Which Vegetables Do Not Like Coffee Grounds?
Even though there are many benefits to be had by adding coffee grounds to plants, it isn’t always the case.
Coffee grounds are not beneficial for every plant you might have in your garden or flowerbeds. Some do not like coffee grounds and even have their growth inhibited by a direct application to the soil.
Most vegetables like a soil that is closer to neutral on the pH scale, and as we discussed above, unused coffee brings the acidity.
For the most part, when it comes to vegetables, used coffee grounds are ok for them, because they are more neutral. Again, this isn’t something to overdo, but a little won’t hurt most vegetables.
There are vegetables who like a more alkaline soil, so coffee grounds and the acidity they can bring aren’t ideal for them.
Some of these vegetables include:
- Brussels sprouts
- Pole beans
There are many vegetables, shrubs, flowers, trees and bushes who cannot tolerate them. If you aren’t sure about whether a certain variety or vegetable likes coffee grounds, it is best to do some research to make sure, before adding the grounds to the soil.
How Else Can I Use Coffee Grounds In My Garden?
Coffee grounds aren’t just beneficial in a direct application situation. If you hate to see your used coffee grounds heading out in the garbage can, you have other options.
There are many other uses for your recycled coffee grounds, besides just adding them directly to a plant.
Composting is a popular use for coffee grounds. They are often added to both hot composting bins or piles, and to worm bins.
Similarly to how the grounds release nutrients into the soil when applied to your veggies, coffee grounds in composting releases those same nutrients into the nutrient rich organic compost you are creating.
The coffee grounds bring not only the phosphorus, nitrogen and potassium we discussed above, but also fatty acids and essential oils.
Worms are also thought to really like the coffee grounds when added to their bin. Again, too much of a good thing isn’t a good thing.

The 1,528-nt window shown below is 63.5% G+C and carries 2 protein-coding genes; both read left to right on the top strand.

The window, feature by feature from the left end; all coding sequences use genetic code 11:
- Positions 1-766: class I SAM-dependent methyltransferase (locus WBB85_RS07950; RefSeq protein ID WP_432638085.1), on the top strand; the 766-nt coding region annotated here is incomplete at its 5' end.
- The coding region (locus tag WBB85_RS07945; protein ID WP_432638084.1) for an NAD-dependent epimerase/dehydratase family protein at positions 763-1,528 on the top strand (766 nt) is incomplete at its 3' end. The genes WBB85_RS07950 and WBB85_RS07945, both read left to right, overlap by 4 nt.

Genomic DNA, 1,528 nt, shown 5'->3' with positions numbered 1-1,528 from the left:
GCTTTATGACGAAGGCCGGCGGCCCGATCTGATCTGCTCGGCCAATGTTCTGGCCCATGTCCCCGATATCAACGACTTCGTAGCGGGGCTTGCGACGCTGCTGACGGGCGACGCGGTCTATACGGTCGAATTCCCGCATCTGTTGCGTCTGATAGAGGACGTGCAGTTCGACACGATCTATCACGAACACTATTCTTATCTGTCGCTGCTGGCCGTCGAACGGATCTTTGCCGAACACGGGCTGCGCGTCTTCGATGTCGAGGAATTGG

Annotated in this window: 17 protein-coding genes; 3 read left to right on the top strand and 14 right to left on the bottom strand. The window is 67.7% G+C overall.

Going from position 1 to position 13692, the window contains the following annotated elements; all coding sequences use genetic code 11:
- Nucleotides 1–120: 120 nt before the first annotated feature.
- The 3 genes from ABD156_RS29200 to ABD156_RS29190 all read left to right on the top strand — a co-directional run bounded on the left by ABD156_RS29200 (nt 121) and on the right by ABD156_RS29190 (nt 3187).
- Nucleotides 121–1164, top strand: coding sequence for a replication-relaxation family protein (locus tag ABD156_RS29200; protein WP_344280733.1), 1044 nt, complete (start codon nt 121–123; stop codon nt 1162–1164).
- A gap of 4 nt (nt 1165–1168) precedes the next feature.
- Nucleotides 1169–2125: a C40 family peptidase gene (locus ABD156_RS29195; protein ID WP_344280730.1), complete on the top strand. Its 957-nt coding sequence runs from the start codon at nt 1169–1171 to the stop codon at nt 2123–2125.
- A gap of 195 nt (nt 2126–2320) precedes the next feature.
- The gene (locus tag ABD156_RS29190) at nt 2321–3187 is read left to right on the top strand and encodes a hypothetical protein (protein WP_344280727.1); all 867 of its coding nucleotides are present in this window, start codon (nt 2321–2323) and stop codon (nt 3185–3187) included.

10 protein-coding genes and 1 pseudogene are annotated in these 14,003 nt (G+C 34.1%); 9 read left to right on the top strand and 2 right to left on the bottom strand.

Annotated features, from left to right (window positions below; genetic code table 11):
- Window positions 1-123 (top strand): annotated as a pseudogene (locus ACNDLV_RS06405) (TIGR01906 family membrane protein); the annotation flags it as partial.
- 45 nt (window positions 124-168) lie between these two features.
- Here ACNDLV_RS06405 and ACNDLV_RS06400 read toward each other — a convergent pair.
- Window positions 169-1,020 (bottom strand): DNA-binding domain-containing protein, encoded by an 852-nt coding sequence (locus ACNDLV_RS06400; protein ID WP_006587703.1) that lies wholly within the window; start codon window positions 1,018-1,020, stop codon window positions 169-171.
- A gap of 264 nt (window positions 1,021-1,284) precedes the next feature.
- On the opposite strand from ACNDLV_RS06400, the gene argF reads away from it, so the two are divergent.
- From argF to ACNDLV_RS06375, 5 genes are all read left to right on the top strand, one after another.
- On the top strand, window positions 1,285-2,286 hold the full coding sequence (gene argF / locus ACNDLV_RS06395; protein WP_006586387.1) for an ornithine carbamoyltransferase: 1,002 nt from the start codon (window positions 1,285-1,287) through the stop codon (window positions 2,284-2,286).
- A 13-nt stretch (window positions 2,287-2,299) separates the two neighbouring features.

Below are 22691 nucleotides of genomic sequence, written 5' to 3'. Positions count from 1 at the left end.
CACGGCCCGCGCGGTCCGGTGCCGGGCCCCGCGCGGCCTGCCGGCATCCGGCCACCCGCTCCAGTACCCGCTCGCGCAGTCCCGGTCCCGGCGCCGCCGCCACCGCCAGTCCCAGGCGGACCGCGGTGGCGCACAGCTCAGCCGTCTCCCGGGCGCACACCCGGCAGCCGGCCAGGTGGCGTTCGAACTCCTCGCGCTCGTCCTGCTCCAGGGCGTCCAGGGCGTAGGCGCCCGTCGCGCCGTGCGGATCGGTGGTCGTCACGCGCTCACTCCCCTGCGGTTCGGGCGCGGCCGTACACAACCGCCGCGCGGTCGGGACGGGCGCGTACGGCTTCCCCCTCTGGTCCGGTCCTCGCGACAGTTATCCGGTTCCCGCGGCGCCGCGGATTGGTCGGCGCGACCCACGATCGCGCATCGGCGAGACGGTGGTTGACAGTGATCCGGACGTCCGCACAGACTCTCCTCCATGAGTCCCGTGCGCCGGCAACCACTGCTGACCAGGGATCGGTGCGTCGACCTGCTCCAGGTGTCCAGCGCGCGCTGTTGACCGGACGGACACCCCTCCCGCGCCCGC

Coffee grounds should be limited to about one cup per week. Don’t add too much to the worm bin or you will end up harming your worms.
We touched on adding coffee grounds as an insect repellant, but it really is a great natural option.
When it comes to slugs and snails, they don’t like to travel through abrasive materials and the coffee grounds naturally create that type of feeling when sprinkled on the ground.
The barrier created by the grounds will help ward off the slugs and snails that can do some serious damage in your garden.
A weak liquid coffee mixture can also be created using your spent grounds. This infusion is used by gardeners as a fertilizer and as an insect repellant. To make the mixture, simply steep the grounds in water.
Where can I get free coffee grounds?
Let’s say you aren’t really into drinking coffee or maybe you just don’t produce enough to apply on our plants if you have a large garden.
Others might not want to open up a tiny individual coffee pod to get the relatively tiny amount of grounds inside.
If you can relate to any of these issues, you might be wondering where you can find the coffee grounds you need and want.
Turn to your local coffee shop.
They go through large amounts of coffee grounds each day. They might just give you the large quantities you need.
Other coffee shops are aware of the demand for used coffee grounds and have bags ready for gardeners to pick up already.
If you are an avid coffee drinker and have spent grounds hanging around, it might be hard to see them just tossed out in the garbage.
Adding them to your garden is often beneficial, but you need to have a sense of which plants do like them and which don’t see any benefit.
Zucchini plants are one of those plants that benefit and even like having small amounts of coffee grounds to the soil.
When you are planning your garden, check on specific varieties of plants to make sure you are adding the right nutrients they need.
Also check on your soil to see what it needs. Soils in different locations will be made up of different components. They will differ in pH levels, nutrients and minerals.
Once you understand the makeup of your soil, you will have a better idea of what will grow and what you might want to add to make the soil richer for your plants.